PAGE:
I tell you…I finally get myself all ready to post each day, and our internet goes out! Last night, after HOURS of no internet, a notice appears on my screen that our account had been blocked. I needed to go to our account (I could go online ONLY to that site!), enter our account number and the first several digits of the last payment receipt. Well, Jim had already gone to bed and I wasn’t sure where the info was, so I hit the sack.
Early this morning, Jamie and Dasha came by for coffee. Jamie had an appointment at the American embassy and he didn’t want to take any chances of getting caught in rush-hour traffic on his way into the city. Being late is not a good way to start such an important visit. Jeanne and Kolya were also up early so that Kolya could get on his way to his hometown — a six-hour bus trip. Hopefully his international passport will be ready for him to pick up on Friday. We are still trying to get Jeanne and Kolya to America to meet his new family and their friends!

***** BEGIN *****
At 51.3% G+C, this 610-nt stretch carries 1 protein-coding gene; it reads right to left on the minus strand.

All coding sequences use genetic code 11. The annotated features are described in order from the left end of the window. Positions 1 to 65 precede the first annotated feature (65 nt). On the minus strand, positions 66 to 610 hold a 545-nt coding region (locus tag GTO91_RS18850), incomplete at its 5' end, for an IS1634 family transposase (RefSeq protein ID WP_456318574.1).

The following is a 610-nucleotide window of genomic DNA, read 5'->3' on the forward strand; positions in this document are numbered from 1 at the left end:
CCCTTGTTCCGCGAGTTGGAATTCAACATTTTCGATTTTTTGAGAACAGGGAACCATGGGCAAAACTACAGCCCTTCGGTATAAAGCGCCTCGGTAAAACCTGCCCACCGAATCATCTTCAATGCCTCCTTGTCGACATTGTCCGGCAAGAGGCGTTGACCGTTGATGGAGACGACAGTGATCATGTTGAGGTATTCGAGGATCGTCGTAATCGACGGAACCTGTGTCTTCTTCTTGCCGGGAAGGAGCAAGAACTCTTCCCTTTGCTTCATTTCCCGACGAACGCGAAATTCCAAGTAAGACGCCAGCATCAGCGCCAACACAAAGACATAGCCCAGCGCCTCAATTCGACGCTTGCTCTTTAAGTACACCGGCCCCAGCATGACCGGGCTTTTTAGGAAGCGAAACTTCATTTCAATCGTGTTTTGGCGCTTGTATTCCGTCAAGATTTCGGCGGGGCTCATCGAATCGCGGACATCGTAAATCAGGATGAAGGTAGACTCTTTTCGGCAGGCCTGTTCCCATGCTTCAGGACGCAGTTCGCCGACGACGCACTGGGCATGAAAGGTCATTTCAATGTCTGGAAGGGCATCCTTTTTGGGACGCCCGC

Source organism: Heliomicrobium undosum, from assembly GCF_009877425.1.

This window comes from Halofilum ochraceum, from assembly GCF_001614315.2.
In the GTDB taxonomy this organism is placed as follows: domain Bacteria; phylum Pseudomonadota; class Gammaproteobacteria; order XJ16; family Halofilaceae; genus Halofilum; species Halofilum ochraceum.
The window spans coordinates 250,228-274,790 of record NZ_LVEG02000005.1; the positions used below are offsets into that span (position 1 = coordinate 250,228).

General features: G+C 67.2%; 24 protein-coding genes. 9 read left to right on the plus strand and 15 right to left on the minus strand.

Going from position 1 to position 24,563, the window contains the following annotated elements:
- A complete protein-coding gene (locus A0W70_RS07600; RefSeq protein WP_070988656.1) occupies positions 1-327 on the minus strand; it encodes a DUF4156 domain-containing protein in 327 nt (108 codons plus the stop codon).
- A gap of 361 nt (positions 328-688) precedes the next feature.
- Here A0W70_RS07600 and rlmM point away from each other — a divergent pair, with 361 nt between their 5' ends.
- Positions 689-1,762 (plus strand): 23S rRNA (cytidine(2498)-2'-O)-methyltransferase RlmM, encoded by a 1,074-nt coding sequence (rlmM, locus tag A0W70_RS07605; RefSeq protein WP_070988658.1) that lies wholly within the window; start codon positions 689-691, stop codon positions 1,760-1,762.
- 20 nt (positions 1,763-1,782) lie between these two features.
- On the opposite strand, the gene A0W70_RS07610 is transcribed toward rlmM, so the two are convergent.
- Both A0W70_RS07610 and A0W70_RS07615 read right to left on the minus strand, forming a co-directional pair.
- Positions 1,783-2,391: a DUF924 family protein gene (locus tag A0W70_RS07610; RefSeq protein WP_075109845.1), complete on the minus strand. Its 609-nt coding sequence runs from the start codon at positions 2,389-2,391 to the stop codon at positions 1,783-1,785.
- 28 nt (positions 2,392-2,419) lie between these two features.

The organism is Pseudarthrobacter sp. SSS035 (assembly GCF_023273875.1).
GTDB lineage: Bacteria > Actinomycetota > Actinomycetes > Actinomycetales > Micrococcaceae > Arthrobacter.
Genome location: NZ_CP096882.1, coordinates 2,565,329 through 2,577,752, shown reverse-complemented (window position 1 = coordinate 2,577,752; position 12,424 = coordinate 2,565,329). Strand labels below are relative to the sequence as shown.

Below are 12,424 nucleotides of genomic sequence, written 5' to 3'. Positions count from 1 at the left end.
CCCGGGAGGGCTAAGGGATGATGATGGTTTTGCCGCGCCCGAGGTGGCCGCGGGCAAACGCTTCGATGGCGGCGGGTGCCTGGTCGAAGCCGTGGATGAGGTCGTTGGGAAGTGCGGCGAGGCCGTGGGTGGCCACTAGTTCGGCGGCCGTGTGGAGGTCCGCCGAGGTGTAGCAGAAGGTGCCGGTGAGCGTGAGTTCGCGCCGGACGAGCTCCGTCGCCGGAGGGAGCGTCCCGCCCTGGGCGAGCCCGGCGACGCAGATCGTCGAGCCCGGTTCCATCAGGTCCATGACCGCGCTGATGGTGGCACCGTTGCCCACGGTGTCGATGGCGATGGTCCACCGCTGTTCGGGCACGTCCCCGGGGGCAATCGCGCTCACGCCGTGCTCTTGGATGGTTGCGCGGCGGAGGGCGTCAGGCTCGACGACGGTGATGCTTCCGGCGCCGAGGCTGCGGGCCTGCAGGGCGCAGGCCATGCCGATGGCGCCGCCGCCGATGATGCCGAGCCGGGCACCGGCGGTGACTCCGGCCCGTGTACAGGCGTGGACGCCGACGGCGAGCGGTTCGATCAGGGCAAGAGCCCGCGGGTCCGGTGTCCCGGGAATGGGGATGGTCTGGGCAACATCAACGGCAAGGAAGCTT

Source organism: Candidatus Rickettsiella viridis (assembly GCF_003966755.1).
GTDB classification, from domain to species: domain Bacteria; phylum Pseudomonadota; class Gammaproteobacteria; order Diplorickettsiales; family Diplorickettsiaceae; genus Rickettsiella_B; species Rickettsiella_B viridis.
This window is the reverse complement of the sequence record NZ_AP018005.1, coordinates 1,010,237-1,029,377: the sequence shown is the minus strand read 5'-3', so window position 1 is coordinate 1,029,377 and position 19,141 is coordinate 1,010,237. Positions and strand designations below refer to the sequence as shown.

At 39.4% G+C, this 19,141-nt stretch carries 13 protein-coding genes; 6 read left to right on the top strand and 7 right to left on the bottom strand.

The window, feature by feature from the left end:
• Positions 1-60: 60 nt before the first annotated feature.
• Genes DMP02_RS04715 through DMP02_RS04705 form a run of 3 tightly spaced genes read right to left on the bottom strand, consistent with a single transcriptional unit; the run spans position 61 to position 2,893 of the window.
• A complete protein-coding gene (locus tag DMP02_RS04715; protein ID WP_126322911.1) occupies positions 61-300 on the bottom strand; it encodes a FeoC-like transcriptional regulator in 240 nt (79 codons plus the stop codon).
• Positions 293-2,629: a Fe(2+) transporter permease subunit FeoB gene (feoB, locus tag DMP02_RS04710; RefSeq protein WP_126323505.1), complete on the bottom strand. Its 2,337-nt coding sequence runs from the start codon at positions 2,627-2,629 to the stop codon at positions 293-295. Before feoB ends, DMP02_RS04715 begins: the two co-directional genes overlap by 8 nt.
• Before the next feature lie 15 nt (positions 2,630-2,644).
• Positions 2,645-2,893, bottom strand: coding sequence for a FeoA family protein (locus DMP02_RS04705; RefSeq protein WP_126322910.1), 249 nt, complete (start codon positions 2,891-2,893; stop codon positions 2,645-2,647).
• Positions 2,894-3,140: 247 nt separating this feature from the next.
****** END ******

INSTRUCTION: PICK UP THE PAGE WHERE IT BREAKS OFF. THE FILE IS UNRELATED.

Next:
Of course, I checked my e-mail first thing. The notice reappeared on my computer and I asked Jim for the required information. I typed in the numbers, pressed resume, and within 30 minutes the internet was working again.
What is up with that? Couldn’t they have punched in the numbers as easily as I could? Why did they need for us to verify that we had paid? Oh, well. We were thankful that there was nothing more involved.
My Ukrainian lesson this afternoon was actually quite fun. Tatjana just asked me questions about what I have been doing, and whenever I desperately needed a new word she gave it to me. It was fun talking “around” things in Ukrainian…proving to myself that I can be understood, though with one simple word I could shorten many sentences. I think Tatjana enjoyed the lesson as well.
Part of the lesson is devoted to going over my prepared lesson for teaching English on Wednesday afternoons to the staff in the AIDS unit of the national children’s hospital. It is so very difficult teaching beginners! I am finding that I tend to teach them the same way that Tatjana has taught me. Anyway, she helped me with specific vocabulary for explaining grammar concepts in Ukrainian. What an adventure! Hopefully the students will get the drift! It’s a challenge to teach at this hospital because the students are all on duty and sometimes get called out in the middle of a lesson! I have taught now for three whole weeks — once a week. The first week I had 2 students. The second week I had 2 students but only one was from the week before. And the third week, I had 2 totally new students. Hard to build on prior knowledge…
Pray for me AND for the students.